Tuesday, 12 March 2013


What is Lean? 

The core idea is to maximize customer value while minimizing waste. Simply, lean means creating more value for customers with fewer resources. 

A lean organization understands customer value and focuses its key processes to continuously increase it. The ultimate goal is to provide perfect value to the customer through a perfect value creation process that has zero waste. 

To accomplish this, lean thinking changes the focus of management from optimizing separate technologies, assets, and vertical departments to optimizing the flow of products and services through entire value streams that flow horizontally across technologies, assets, and departments to customers. 

Eliminating waste along entire value streams, instead of at isolated points, creates processes that need less human effort, less space, less capital, and less time to make products and services at far less costs and with much fewer defects, compared with traditional business systems. Companies are able to respond to changing customer desires with high variety, high quality, low cost, and with very fast throughput times. Also, information management becomes much simpler and more accurate. 

Today I am going to explain some different Lean tools and the principles to integrate into Six Sigma framework. 

Increasingly, organizations that use Six Sigma are making an effort to integrate Lean into their existing process-improvement framework. For many, combining Six Sigma’s focus on process quality and Lean’s emphasis on turn-around time results in more high-impact, quick-hit projects. To gain this advantage, however, organizations must face a difficult obstacle: integrating Lean without creating ripples in the existing Six Sigma structure. If the Lean introduction is not done properly, it can lead to more pitfalls than successes. 

With a structured approach, though, it is possible to merge Lean into a mature Six Sigma framework. Five Lean tools and principles are particularly applicable for this purpose: 

1. Value Stream Mapping

In the Analyze phase of a DMAIC project, a value stream map can be created that shows the flow of materials and information, and categorizes activities into three segments: value enabling, value adding and non value adding. The focus of this tool is on identifying and eliminating the non-value added activities in each process step and reducing the wait time between consecutive steps wherever possible. Value enabling activities, however, cannot be totally eliminated from a system. Instead, they can be sub-classified into value adding and non-value adding activities, allowing those value enabling activities that are non-valued added to be eliminated. These eliminations help make a process more compact – a benefit in process improvement projects aimed at reducing variation. This tool also can be a part of a Kaizen cycle, incorporated within the Analyze and Improve phases.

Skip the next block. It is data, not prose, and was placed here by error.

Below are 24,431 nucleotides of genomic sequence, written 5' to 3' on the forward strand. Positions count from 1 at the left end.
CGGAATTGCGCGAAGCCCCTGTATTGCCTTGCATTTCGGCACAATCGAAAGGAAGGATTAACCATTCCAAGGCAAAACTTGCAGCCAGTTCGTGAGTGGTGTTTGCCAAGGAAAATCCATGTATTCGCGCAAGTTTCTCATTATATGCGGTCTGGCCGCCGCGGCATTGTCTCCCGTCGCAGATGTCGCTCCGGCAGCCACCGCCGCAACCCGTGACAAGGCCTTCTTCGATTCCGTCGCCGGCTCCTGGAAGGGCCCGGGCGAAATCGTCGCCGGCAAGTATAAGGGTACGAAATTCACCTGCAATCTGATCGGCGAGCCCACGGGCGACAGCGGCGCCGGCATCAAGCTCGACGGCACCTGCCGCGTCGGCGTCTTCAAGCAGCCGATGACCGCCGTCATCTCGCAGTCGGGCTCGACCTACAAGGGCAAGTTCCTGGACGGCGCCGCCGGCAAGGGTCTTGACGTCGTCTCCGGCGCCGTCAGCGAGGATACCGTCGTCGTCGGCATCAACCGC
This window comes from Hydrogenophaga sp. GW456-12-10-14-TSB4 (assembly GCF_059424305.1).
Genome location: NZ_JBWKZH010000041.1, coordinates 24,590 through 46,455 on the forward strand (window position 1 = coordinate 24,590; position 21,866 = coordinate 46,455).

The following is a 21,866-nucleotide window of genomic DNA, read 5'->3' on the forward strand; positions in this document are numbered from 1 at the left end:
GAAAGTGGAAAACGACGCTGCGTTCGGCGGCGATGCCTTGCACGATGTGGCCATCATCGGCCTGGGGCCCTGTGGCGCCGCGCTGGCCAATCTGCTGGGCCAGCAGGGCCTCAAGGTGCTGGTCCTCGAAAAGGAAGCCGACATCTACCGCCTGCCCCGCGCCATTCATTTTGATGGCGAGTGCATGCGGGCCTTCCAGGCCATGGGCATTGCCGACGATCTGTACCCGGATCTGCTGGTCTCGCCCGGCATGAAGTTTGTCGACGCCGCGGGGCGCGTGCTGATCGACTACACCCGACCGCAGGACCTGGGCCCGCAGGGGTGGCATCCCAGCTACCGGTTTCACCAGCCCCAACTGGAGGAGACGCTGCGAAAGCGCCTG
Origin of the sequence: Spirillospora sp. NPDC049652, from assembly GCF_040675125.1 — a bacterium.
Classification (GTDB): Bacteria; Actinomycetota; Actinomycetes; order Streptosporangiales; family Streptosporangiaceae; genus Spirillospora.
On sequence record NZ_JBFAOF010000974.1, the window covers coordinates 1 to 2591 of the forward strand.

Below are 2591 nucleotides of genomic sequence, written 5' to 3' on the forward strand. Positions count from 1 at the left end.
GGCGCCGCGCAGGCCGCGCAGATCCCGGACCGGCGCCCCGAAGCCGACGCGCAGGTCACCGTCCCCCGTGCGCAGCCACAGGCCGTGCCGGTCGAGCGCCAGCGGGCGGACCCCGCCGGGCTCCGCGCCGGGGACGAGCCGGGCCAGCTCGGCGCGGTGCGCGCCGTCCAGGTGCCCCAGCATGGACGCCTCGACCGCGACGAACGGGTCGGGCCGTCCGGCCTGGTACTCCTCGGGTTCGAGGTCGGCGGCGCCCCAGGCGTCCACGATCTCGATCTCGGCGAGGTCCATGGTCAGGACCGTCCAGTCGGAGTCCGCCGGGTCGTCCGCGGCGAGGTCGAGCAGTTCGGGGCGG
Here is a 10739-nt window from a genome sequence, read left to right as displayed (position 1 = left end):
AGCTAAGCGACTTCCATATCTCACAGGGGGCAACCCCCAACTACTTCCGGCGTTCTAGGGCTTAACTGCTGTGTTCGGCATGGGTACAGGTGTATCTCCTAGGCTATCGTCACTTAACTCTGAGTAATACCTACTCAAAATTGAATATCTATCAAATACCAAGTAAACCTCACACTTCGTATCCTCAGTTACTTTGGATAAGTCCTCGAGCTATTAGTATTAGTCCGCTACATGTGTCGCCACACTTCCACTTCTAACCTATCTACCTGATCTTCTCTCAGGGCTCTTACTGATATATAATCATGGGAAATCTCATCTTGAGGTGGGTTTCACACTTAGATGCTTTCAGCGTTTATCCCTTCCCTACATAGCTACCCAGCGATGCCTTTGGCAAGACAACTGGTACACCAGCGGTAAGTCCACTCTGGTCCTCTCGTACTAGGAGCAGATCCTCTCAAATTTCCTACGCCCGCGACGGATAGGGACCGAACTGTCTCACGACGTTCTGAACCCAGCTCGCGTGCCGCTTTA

2. Takt Time

Takt is a German word that can be roughly translated as “beat.” Takt time is the rate at which a completed project needs to be finished in order to meet customer demand. For processes involving cycle times, such as manufacturing or incident management, the as-is cycle time can be captured in the Measure phase. Then, during the Analyze phase, the cycle time can be compared with existing service level agreements (SLAs). If a mismatch exceeds the tolerance, improvements would be needed to match the cycle time with the takt time for the system. 

3. Ishikawa (Cause-and-Effect) Diagram and 5 Whys

In the Analyze phase, the absence of concrete statistical data sometimes can make the identification of a root cause difficult. In those scenarios, the 5 Whys – asking “Why?” five times – along with a cause-and-effect diagram, can make the task more manageable. The 5 Why’s tool also can help uncover the process dynamics and the areas that can be addressed easily. 

4. Heijunka (Load Balancing)

A Japanese term, Heijunka refers to a system of production designed to provide a more even and consistent flow of work. This principle can be incorporated in the Design phase if the root cause analysis during Analyze points to bottlenecks in the process. Load balancing can be used to introduce a pull in the system rather than letting it operate on push – thus alleviating the bottlenecks. Efforts for introducing a level load balance in the system also automatically reduce inventory. If takt time principles are used while designing the system, it would help ensure a level load balance. 

5. Poka-yoke (Mistake Proofing)

A Japanese phrase meaning mistake proofing, poka-yoke can be used to tune process steps and also when designing a new system altogether with DMADV (Define, Measure, Analyze, Design, Verify). A combination of an Ishikawa chart and Pareto analysis can be useful in Analyze in listing the major issues plaguing the as-is process. During the Improve and Design phases, the possibilities for eliminating a major cause of errors can be explored by improving or redesigning the system to avoid error-inducing scenarios. 

Through the initial push from the leadership team, combined with learning aids on Lean tools, the LSS approach would be widely accepted throughout the organization. This will boost both the tangible benefits and the turn-around time for process-improvement projects at your company. 

Here you have an interesting Lean Project example at a Medical Imaging Firm. 

— Source: Lean Enterprise Institute, iSixSigma 


No comments: